Charleston area residents stunned, angry about Zimmerman verdict
People outside the Meeting Street Piggly Wiggly were stunned and angry Saturday night when asked their opinion of the not guilty verdict in the George Zimmerman trial.
Nancy Button, president of the Rosemont Neighborhood Council, was leaving the store with a cartful of groceries. She shook her head when told of the jury’s decision.
“There is no justice in America for African-Americans,” Button said. “The shackles are still here. They are just invisible,” she said.
She stopped in the parking lot to talk about the verdict with Lee Dickerson, 45, and Toni Ray, 46.
Dickerson said if the roles had been reversed, Trayvon Martin would have been convicted.
“Any thinking person would say the same thing,” he said.
He said that Sanford, Fla., where the trial was held does not have a good record for racial equality.
“The jury was not very inclusive,” he said. Ray said Zimmerman was a bully who should have been found guilty.
“I think that he should have been locked up,” she said.
The jury found Zimmerman not guilty of second-degree murder in the fatal shooting of Martin.
Jurors had been given the chance to convict Zimmerman of manslaughter but did not do so, despite asking for a clarification of the charge earlier in the evening, the Associated Press reported.
Adrian Wicevic described the verdict as a “sticky situation” because in his opinion Zimmerman should have been convicted of manslaughter.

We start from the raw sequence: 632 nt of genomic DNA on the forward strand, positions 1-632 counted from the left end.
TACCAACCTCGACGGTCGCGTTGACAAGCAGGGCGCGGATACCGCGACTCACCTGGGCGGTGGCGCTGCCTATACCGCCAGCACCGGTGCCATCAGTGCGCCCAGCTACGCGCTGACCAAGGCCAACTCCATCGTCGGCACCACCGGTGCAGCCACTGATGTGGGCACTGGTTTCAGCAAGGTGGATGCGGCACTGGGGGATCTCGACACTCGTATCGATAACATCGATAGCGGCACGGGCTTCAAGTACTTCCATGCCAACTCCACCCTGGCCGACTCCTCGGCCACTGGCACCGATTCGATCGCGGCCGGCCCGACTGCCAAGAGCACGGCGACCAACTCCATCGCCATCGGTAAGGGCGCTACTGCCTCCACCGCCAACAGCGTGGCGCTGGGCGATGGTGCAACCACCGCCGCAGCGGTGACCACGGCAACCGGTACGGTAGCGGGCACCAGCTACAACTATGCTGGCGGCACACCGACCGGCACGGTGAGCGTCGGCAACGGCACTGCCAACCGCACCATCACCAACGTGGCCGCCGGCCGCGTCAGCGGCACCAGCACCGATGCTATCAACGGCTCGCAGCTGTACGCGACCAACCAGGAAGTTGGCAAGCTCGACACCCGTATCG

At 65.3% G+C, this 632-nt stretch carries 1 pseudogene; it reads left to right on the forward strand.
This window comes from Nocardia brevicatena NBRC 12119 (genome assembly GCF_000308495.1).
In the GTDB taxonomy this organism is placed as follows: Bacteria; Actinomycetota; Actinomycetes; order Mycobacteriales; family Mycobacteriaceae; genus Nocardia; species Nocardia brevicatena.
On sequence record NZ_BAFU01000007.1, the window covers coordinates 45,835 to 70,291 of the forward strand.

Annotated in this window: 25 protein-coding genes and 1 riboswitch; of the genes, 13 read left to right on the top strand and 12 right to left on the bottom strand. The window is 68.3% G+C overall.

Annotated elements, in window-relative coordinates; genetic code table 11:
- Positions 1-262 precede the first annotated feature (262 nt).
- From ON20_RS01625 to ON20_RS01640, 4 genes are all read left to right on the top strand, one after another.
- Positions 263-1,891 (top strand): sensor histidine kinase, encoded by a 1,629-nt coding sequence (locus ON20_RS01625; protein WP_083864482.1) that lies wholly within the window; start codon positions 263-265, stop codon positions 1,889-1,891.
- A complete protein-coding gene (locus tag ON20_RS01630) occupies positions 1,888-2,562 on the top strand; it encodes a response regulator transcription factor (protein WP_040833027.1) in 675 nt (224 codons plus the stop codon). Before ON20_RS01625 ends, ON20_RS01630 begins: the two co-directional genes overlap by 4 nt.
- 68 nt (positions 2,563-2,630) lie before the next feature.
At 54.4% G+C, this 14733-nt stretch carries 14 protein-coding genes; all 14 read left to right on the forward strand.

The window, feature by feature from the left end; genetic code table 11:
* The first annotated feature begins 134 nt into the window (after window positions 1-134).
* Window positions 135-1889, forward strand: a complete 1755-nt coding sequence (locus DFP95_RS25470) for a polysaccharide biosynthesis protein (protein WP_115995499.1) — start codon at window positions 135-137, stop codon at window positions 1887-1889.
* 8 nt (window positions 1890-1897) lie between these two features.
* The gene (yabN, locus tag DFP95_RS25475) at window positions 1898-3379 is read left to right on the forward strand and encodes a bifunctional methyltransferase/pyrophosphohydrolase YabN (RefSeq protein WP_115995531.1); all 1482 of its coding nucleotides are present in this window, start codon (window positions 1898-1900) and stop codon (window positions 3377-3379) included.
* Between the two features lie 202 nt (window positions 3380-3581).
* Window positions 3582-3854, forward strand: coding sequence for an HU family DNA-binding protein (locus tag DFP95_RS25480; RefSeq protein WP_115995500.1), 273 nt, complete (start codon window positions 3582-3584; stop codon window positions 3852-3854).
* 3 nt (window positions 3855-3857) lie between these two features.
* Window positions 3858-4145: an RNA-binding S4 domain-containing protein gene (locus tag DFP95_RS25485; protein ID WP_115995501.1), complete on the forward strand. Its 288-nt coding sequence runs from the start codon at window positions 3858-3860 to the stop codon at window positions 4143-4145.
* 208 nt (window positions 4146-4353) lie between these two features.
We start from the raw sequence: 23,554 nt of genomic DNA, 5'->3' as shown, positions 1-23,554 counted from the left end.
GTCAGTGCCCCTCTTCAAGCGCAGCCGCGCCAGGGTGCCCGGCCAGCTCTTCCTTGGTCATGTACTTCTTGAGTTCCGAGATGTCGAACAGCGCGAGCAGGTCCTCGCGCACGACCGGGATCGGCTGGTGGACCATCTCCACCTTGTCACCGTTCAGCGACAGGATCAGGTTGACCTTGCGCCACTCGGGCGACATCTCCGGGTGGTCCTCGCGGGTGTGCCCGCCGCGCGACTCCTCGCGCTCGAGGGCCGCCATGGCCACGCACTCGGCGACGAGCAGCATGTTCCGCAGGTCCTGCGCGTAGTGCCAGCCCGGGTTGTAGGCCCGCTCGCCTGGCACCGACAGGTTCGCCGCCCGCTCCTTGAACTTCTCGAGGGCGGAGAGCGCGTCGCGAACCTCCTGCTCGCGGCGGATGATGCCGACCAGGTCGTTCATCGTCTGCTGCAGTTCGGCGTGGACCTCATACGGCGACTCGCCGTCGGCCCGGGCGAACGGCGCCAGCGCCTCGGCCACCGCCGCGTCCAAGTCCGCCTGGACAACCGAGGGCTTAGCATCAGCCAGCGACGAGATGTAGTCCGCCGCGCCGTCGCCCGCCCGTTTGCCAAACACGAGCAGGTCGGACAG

“I’m hoping it doesn’t cause riots. I have a feeling it’s going to get ugly,” he said.
Others expressed feelings of disbelief over the jury verdict.
“That’s messed up. I can’t even talk right now,” said Russell Harrell, 29. “The legal system is just messed up. It’s all crooked. It’s a one-sided system,” he said.
Deon Gadsden, 21, said he had heard that the prosecution had compelling evidence against Zimmerman.
“I’m kind of shocked,” he said.
Joe Davis, 25, said, “All I can do is have faith in the justice system.”
Benjamin Rivers, 59, said the justice system is biased. “People of power and money, whether black or white, they usually prevail,” he said.
“I think the prosecution dropped the ball from the start,” he said.
Jamontrice Walker, 25, said Martin was shot because he looked suspicious walking down the street.
“I think it’s a travesty,” he said.
Lynda Reed, 21, said that the verdict is proof that the system is corrupt.
Some people declined to talk about the case. One woman said she wanted to hear the news about the trial for herself before commenting. Another woman said she was unfamiliar with the case.